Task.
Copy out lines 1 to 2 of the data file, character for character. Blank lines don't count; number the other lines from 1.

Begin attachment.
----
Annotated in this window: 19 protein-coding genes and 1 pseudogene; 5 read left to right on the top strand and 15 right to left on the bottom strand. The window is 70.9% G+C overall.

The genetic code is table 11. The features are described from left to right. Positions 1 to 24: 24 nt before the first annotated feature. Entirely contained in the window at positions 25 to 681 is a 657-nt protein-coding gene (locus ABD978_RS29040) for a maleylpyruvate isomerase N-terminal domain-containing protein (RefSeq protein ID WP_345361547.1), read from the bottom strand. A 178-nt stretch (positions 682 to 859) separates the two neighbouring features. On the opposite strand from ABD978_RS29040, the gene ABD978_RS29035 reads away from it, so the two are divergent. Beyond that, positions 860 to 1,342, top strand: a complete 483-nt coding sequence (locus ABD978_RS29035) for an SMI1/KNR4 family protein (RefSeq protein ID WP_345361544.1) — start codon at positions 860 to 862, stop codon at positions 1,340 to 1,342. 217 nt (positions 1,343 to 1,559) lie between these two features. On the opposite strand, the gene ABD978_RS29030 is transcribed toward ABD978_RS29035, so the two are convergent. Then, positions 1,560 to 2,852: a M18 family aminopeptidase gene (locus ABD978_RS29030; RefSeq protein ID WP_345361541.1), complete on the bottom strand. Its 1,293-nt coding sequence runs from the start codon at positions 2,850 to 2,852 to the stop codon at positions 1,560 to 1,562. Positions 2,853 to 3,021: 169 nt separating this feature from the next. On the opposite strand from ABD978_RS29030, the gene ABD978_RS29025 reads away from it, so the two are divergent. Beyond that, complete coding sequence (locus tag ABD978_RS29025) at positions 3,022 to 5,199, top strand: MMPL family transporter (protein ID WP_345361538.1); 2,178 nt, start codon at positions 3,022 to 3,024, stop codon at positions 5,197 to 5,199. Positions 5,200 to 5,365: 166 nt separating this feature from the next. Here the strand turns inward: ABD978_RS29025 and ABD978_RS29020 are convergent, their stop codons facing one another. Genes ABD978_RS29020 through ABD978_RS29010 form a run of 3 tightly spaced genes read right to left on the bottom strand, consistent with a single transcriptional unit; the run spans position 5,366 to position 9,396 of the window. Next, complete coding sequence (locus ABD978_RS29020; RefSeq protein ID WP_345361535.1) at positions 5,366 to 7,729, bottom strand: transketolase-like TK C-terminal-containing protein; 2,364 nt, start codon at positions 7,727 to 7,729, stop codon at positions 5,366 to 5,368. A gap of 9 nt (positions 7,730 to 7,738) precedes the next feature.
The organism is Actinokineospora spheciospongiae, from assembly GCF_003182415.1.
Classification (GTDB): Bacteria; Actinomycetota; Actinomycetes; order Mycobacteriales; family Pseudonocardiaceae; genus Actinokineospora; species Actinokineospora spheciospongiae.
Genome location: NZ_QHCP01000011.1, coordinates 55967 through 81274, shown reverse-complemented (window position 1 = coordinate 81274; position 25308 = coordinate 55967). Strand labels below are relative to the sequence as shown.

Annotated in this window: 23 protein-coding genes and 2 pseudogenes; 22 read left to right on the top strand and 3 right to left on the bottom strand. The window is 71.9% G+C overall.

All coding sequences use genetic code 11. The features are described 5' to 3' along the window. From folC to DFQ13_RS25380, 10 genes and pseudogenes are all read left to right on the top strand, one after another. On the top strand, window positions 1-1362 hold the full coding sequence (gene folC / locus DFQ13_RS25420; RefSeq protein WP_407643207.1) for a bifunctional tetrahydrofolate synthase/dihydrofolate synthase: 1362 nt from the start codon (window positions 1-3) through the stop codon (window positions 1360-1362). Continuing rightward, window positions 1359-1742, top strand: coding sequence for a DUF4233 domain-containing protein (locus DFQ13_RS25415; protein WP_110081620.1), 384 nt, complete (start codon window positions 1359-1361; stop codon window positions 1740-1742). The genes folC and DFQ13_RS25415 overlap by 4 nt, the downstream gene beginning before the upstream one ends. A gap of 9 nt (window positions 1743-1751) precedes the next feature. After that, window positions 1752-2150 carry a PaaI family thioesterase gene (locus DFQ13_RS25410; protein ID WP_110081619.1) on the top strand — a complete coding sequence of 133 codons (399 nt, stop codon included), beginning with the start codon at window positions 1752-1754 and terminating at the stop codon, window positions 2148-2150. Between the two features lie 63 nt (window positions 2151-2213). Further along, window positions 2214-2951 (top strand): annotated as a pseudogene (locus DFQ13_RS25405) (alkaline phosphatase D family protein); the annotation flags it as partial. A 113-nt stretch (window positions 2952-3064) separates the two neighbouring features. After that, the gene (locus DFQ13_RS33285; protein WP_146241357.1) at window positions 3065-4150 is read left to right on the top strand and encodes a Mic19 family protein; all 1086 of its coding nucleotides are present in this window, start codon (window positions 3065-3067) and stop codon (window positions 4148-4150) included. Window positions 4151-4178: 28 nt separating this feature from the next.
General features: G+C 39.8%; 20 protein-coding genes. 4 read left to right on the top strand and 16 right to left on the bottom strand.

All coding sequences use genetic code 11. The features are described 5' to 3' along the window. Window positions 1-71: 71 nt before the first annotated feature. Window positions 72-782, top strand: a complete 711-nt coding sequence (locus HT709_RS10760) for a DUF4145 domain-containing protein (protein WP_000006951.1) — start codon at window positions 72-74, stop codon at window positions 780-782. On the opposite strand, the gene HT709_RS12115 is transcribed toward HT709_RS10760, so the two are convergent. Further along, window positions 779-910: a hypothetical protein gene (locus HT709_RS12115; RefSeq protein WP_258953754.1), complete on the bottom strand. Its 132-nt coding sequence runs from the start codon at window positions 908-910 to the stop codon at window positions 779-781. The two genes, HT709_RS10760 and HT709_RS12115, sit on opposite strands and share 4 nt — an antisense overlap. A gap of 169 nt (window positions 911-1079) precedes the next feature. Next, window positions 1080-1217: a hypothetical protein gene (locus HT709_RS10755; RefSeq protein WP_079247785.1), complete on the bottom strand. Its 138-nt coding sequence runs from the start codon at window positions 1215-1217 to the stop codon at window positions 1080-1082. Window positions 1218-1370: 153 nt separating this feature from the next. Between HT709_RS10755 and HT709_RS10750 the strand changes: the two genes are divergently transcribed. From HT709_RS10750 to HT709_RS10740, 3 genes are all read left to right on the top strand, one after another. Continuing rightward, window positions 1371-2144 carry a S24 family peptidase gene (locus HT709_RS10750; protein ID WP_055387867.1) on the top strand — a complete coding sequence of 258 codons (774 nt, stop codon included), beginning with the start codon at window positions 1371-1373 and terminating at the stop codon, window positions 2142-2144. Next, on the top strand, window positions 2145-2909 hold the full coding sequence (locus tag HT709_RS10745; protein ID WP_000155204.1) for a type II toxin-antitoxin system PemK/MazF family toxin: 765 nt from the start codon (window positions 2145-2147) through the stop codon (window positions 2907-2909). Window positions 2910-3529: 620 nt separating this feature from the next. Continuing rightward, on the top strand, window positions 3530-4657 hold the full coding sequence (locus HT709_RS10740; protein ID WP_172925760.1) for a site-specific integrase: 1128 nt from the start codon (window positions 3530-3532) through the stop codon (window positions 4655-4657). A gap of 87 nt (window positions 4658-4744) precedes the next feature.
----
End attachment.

Annotated in this window: 19 protein-coding genes and 1 pseudogene; 5 read left to right on the top strand and 15 right to left on the bottom strand. The window is 70.9% G+C overall.

The genetic code is table 11. The features are described from left to right. Positions 1 to 24: 24 nt before the first annotated feature. Entirely contained in the window at positions 25 to 681 is a 657-nt protein-coding gene (locus ABD978_RS29040) for a maleylpyruvate isomerase N-terminal domain-containing protein (RefSeq protein ID WP_345361547.1), read from the bottom strand. A 178-nt stretch (positions 682 to 859) separates the two neighbouring features. On the opposite strand from ABD978_RS29040, the gene ABD978_RS29035 reads away from it, so the two are divergent. Beyond that, positions 860 to 1,342, top strand: a complete 483-nt coding sequence (locus ABD978_RS29035) for an SMI1/KNR4 family protein (RefSeq protein ID WP_345361544.1) — start codon at positions 860 to 862, stop codon at positions 1,340 to 1,342. 217 nt (positions 1,343 to 1,559) lie between these two features. On the opposite strand, the gene ABD978_RS29030 is transcribed toward ABD978_RS29035, so the two are convergent. Then, positions 1,560 to 2,852: a M18 family aminopeptidase gene (locus ABD978_RS29030; RefSeq protein ID WP_345361541.1), complete on the bottom strand. Its 1,293-nt coding sequence runs from the start codon at positions 2,850 to 2,852 to the stop codon at positions 1,560 to 1,562. Positions 2,853 to 3,021: 169 nt separating this feature from the next. On the opposite strand from ABD978_RS29030, the gene ABD978_RS29025 reads away from it, so the two are divergent. Beyond that, complete coding sequence (locus tag ABD978_RS29025) at positions 3,022 to 5,199, top strand: MMPL family transporter (protein ID WP_345361538.1); 2,178 nt, start codon at positions 3,022 to 3,024, stop codon at positions 5,197 to 5,199. Positions 5,200 to 5,365: 166 nt separating this feature from the next. Here the strand turns inward: ABD978_RS29025 and ABD978_RS29020 are convergent, their stop codons facing one another. Genes ABD978_RS29020 through ABD978_RS29010 form a run of 3 tightly spaced genes read right to left on the bottom strand, consistent with a single transcriptional unit; the run spans position 5,366 to position 9,396 of the window. Next, complete coding sequence (locus ABD978_RS29020; RefSeq protein ID WP_345361535.1) at positions 5,366 to 7,729, bottom strand: transketolase-like TK C-terminal-containing protein; 2,364 nt, start codon at positions 7,727 to 7,729, stop codon at positions 5,366 to 5,368. A gap of 9 nt (positions 7,730 to 7,738) precedes the next feature.